Why Tzipi Livni Dropped Out of Race for Prime Minister
Every election cycle needs an eleventh hour surprise, and this year’s belongs to Tzipi Livni, who managed to grab the headlines from Netanyahu and change the discussion with her last-minute announcement she’s forgoing the opportunity to serve as prime minister in rotation, if her party, the Zionist Union, leads the next coalition.
Livni’s announcement, delivered just in time for Israel’s evening newscasts, was explained by her wish to “focus on defeating Netanyahu.” In practice, it was a long-expected decision based primarily on internal political considerations and unflattering polling numbers.
Isaac Herzog’s decision to take in Livni, and what was left from her party, Hatnuah, to form the new Zionist Union where both leaders share power and rotate as prime ministers if elected, was viewed at the start as a game changer. And for a while, this political marriage did seem to energize Herzog’s otherwise lackluster campaign.
But as elections neared, it become clear that Livni, and the promise to make her prime minister after Herzog’s first two years, was turning into an electoral burden. Centrist voters expressed in public opinion polls their dissatisfaction with Livni, giving her low approval ratings when asked if she is suited to serve as prime minister. They viewed her as being a lefty and disliked her focus on the Israeli-Palestinian peace process.
With numbers stagnating last month, the Zionist Camp brought in a new campaign strategist who immediately moved to push Livni aside. Herzog began appearing on his own, without Livni by his side, and the party’s election posters now put Herzog in the center and Livni behind him. Poll numbers began to climb once again.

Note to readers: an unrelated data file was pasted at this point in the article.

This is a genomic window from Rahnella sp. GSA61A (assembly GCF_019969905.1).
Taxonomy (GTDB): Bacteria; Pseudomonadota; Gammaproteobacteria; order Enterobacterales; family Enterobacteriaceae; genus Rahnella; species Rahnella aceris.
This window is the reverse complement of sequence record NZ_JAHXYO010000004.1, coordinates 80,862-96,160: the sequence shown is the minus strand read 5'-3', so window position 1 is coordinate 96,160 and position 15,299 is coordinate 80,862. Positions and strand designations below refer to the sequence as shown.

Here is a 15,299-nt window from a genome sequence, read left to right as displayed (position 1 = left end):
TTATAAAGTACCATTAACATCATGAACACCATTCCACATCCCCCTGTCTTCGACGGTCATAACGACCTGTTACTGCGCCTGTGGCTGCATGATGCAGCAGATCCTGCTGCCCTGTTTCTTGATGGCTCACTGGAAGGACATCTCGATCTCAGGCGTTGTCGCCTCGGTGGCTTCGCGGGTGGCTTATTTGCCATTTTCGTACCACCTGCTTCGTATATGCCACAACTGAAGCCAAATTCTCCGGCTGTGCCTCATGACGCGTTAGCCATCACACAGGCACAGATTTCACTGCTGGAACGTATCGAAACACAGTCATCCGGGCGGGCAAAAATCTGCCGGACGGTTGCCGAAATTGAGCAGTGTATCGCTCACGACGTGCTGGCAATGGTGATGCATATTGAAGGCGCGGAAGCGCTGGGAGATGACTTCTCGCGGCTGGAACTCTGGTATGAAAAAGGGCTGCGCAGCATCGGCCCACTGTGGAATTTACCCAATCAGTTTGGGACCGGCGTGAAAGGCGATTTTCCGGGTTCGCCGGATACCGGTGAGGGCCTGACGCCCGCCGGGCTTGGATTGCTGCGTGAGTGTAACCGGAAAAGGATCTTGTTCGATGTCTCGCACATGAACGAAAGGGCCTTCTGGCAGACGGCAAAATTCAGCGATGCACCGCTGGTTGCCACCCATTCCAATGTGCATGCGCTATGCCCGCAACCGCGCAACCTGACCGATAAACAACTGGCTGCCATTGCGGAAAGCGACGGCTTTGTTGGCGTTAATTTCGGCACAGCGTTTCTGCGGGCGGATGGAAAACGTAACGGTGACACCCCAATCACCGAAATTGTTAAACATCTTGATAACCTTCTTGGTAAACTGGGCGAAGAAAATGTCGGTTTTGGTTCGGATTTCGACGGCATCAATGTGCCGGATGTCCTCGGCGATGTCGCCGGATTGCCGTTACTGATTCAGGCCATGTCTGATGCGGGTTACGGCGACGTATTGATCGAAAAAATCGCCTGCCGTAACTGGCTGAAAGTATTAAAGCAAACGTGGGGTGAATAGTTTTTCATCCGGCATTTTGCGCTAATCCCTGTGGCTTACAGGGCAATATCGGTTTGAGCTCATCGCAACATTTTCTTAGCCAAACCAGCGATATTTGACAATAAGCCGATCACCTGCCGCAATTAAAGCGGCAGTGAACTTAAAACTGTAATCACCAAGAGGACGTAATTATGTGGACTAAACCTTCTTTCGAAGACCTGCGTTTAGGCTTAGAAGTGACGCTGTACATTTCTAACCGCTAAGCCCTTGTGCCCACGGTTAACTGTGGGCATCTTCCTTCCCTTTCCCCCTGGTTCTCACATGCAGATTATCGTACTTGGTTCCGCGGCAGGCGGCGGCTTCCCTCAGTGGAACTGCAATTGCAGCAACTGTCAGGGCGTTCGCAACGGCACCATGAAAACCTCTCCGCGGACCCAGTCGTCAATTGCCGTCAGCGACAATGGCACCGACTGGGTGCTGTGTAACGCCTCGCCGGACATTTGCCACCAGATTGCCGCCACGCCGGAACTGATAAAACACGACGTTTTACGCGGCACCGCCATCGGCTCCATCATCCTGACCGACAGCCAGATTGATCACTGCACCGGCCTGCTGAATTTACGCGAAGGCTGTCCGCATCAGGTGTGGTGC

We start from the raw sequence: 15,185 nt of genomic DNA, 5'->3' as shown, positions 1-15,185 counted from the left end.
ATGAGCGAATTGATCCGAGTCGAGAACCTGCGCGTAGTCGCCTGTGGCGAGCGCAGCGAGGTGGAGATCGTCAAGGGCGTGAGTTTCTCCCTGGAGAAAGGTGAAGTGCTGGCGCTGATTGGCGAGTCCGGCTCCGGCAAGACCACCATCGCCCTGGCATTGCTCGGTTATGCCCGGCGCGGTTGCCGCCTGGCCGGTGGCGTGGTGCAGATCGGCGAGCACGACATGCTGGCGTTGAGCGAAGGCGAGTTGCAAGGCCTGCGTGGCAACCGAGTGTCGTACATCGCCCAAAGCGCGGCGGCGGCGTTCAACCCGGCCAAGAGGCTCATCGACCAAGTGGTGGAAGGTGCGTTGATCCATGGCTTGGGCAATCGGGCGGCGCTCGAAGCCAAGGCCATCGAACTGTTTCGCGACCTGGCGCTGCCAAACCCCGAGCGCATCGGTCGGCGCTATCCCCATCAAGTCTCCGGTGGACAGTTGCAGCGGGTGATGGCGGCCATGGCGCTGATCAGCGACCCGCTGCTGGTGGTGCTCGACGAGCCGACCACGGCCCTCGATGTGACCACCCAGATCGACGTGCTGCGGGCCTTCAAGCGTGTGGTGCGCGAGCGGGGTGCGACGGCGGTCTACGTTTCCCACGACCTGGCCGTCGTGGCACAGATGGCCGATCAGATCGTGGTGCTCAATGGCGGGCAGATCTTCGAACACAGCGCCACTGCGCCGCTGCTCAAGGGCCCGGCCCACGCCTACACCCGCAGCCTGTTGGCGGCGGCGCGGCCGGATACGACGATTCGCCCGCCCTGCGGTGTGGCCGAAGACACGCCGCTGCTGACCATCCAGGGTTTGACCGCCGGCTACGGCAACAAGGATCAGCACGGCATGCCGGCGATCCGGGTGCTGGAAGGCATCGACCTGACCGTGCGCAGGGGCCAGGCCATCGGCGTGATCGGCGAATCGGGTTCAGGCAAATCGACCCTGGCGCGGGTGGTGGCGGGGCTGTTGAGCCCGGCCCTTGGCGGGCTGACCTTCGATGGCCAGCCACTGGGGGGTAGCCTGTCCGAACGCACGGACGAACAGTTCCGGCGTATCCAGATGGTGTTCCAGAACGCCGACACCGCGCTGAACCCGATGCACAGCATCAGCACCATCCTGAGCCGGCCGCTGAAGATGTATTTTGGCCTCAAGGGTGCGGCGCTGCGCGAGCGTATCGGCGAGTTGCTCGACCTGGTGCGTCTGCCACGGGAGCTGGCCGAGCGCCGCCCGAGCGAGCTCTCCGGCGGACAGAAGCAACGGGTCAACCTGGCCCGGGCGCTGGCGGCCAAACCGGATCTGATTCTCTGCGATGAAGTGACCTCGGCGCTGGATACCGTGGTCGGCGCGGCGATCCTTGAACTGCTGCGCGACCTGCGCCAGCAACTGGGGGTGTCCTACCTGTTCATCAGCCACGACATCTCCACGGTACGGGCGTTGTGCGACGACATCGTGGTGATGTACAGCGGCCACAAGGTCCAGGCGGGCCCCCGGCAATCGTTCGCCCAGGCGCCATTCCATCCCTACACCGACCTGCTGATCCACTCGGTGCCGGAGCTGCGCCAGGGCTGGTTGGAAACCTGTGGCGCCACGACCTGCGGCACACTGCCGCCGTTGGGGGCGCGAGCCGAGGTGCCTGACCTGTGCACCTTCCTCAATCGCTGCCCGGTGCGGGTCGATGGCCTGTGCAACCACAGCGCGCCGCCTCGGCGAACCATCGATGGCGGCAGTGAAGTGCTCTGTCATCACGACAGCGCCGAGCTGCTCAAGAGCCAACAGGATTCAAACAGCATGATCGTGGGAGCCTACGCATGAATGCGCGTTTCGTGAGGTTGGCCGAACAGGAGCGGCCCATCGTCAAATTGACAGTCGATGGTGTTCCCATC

Dropping the rotation agreement became inevitable, although Herzog made clear that as a gentleman, he would not initiate such a move. It was Livni who eventually got the message and graciously gave up on the promise to serve as part-time leader of the Jewish state.
Waiting for the last minute to announce the move could have its perils, however. While Livni did succeed in shifting attention away from Netanyahu, the last dramatic move on the night before polling stations open is also viewed as a sign of insecurity, or, as some pundits in Israel have put it, of a panic attack.
But the Zionist Union views it as a necessary step that could win back centrists who were deterred by Livni’s prominent role in the new party and shifted toward Moshe Kahlon’s party. Kahlon, the true balancing point of these elections, has refused to declare his allegiance to either Netanyahu or to Herzog and more votes to his party would make it harder for Herzog to form the next coalition.
This last-minute gambit could bring back voters, assuming there are still Israelis who have not made up their mind yet, less than 12 hours before they go to the polls.